October 24, 2020

James Bond in the Caribbean – My Water Jet Pack Experience

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11029420745_4bdbede088_bBY MATT LONG From Landscapes

I’ve spent a fair amount of travel time on islands, near beaches and I thought I knew what to expect. Snorkeling, lounging by the pool and maybe even a nearby zipline. But on St. Thomas while a guest of the Frenchman’s Reef Marriott Beach Resort, I was truly and honestly surprised when I found out they have a water jet pack excursion.

I was on St. Thomas, located in the U.S. Virgin Islands, as part of the Passport to Paradise adventure; to explore and share with you all what there is to see and do around many of the Caribbean Marriott properties. Before the trip there was a public vote for what activities I did in each location and on St. Thomas, the water jet pack deservedly won. I won’t lie though; I was a little intimidated by it.

At the Marriott Frenchman’s Reef, there is a fully staffed Adventures desk, where you can book any one of dozens of fun experiences around the island. This makes it easy for guests to quickly decide and embark on the adventure of their choice. I walked down to the docks of the Frenchman’s Reef where I met my jet pack guide for the day and before I knew it we were in the boat and I was getting a full safety briefing.

My instructor

How does it work?

The fine folks at St. Thomas Jetriders have a Jetlev JetRider, which uses a 200-Horse Power marine engine, pumping water up a 33-foot hose at over 1,000 gallons-per-minute generating an incredible 420 pounds of thrust. As the water reaches the jetpack, the rider uses two nozzles to control the jets and steer the pack. It’s also incredibly safe. I was strapped into a 5-point safety harness out of which I could have quickly and easily gotten out. The jetpack also comes equipped with a kill switch that, if used, will instantly turn off the jetpack. These really aren’t needed though, the jetpack itself doesn’t have an engine and even if you were to fall from the maximum height of 30 feet, you’d be fine. The pack floats and it’s very easy to turn around in the water.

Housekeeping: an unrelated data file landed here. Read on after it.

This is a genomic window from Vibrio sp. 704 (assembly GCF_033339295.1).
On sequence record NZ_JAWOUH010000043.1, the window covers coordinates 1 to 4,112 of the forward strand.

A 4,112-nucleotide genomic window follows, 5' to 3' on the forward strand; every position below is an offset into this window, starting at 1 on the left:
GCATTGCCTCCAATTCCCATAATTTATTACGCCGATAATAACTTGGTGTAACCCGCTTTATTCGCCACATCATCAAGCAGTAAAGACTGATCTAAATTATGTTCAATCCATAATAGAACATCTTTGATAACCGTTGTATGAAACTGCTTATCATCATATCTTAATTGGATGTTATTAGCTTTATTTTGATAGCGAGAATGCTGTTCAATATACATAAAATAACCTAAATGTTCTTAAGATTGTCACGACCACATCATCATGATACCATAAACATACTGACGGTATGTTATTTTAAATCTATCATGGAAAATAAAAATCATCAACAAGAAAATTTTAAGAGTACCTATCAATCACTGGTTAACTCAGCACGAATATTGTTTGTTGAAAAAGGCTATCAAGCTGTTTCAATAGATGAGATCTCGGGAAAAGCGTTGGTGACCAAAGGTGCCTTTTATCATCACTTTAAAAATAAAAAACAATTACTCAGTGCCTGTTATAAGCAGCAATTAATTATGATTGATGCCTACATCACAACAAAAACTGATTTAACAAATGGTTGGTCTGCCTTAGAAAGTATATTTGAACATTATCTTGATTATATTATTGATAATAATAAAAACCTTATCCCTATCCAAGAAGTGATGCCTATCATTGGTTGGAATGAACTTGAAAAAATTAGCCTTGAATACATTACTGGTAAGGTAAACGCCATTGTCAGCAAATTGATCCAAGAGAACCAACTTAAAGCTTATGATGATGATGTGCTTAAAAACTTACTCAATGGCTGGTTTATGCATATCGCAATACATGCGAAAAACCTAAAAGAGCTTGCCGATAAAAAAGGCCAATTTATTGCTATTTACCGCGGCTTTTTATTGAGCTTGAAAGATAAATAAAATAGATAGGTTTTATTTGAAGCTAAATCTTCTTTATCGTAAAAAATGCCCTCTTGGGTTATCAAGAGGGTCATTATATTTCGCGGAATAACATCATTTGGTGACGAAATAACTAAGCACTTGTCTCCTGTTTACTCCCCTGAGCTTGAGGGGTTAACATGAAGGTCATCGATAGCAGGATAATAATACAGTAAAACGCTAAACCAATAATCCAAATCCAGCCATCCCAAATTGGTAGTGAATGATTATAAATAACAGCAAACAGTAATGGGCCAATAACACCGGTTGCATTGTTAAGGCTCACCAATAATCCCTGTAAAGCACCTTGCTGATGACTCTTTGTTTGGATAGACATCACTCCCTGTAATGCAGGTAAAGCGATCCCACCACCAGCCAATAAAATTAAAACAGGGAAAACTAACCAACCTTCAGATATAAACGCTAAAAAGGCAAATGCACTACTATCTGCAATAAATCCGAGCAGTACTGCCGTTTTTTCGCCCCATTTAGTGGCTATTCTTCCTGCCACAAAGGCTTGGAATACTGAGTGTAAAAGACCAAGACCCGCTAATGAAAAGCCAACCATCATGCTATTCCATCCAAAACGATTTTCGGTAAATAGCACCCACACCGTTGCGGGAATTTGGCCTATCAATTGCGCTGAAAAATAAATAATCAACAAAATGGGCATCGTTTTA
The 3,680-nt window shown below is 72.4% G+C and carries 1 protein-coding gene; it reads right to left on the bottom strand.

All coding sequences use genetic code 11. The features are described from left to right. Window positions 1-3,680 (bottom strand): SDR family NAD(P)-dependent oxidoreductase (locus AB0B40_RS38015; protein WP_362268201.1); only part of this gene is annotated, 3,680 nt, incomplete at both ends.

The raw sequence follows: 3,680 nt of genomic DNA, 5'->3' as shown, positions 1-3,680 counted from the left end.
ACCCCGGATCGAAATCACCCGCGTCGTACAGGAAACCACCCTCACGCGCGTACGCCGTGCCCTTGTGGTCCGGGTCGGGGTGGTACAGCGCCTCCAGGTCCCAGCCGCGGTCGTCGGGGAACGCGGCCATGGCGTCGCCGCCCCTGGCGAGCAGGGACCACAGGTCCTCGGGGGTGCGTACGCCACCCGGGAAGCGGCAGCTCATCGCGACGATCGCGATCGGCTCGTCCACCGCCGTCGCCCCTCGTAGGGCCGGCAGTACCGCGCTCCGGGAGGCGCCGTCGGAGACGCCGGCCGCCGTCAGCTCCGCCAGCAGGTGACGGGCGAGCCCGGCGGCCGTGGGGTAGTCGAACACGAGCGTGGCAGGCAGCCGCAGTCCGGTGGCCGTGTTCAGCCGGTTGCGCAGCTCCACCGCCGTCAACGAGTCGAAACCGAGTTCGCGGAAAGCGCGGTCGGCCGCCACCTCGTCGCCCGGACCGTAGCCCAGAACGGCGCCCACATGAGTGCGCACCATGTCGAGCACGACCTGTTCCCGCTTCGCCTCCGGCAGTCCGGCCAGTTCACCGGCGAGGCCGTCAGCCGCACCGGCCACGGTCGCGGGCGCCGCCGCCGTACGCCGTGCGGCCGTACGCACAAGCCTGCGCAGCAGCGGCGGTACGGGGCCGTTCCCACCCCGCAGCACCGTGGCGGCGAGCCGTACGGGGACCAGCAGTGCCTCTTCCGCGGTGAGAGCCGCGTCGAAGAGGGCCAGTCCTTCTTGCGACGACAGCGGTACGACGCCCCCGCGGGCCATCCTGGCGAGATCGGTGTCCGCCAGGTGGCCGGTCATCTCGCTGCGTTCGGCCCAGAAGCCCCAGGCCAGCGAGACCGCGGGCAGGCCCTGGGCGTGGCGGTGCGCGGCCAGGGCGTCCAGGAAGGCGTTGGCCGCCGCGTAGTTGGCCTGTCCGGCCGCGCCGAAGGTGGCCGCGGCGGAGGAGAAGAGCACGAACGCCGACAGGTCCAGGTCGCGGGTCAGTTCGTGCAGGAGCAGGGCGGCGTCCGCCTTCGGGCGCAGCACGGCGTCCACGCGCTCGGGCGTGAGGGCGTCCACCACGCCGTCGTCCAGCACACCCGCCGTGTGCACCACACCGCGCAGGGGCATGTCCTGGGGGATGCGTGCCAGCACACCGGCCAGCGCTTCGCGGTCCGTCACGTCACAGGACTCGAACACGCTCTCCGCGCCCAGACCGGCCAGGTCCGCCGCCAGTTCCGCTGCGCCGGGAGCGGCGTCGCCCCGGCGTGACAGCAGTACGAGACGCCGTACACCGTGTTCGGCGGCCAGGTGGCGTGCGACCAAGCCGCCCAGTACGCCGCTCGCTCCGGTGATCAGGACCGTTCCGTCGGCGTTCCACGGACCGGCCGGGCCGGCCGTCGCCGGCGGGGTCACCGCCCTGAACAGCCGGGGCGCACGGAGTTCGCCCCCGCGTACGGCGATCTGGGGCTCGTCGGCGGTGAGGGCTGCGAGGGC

Once I was in the water, through an earpiece the guide gave me instructions on how to turn on and maneuver the jetpack. Even though I was personally a little scared, I was told that I had a faster learning curve than most riders. Within ten minutes or so I was walking on water, still a little intimated to go up the full 30 feet into the air.

What was it like?

The jetpack is very sensitive to movement, something I had to get used to. Even the slightest twitch of the arm will send the rider careening in the wrong direction, so for me the most critical part was learning to calm down and stay focused on where I wanted to go. There was a lot of trial and error involved and I fell into the water more than once, but it was also a lot of fun. There’s something unreal about the sensation of weightlessness one feels as they are lifted out of the water, flying over the waves like James Bond. Once you’ve truly mastered the jetpack, there’s almost no limit to the in-air acrobatics you can do, although I certainly didn’t get to that level on my first try.

By the time I was done I was exhausted but exhilarated. It was completely unlike any other activity I’d tried at any resort in the world. As an experiential traveler who just can’t seem to sit still, it was the perfect in-water introduction to the beautiful island of St. Thomas.

I was in St. Thomas as part of the Passport To Paradise project and was sponsored by Marriott Resorts. However all the smiles, laughs and honest opinions are entirely my own. To learn more about Marriott Resorts of the Caribbean and Mexico and to see their current specials, please check out their web page at: http://www.paradisebymarriott.com/special-offers

For more on this story go to:

http://landlopers.com/2013/11/25/water-jet-pack/

EDITOR: Here in the Cayman Islands we have our own JETPACK CAYMAN. For full details go to: http://www.jetpackcayman.com/

 

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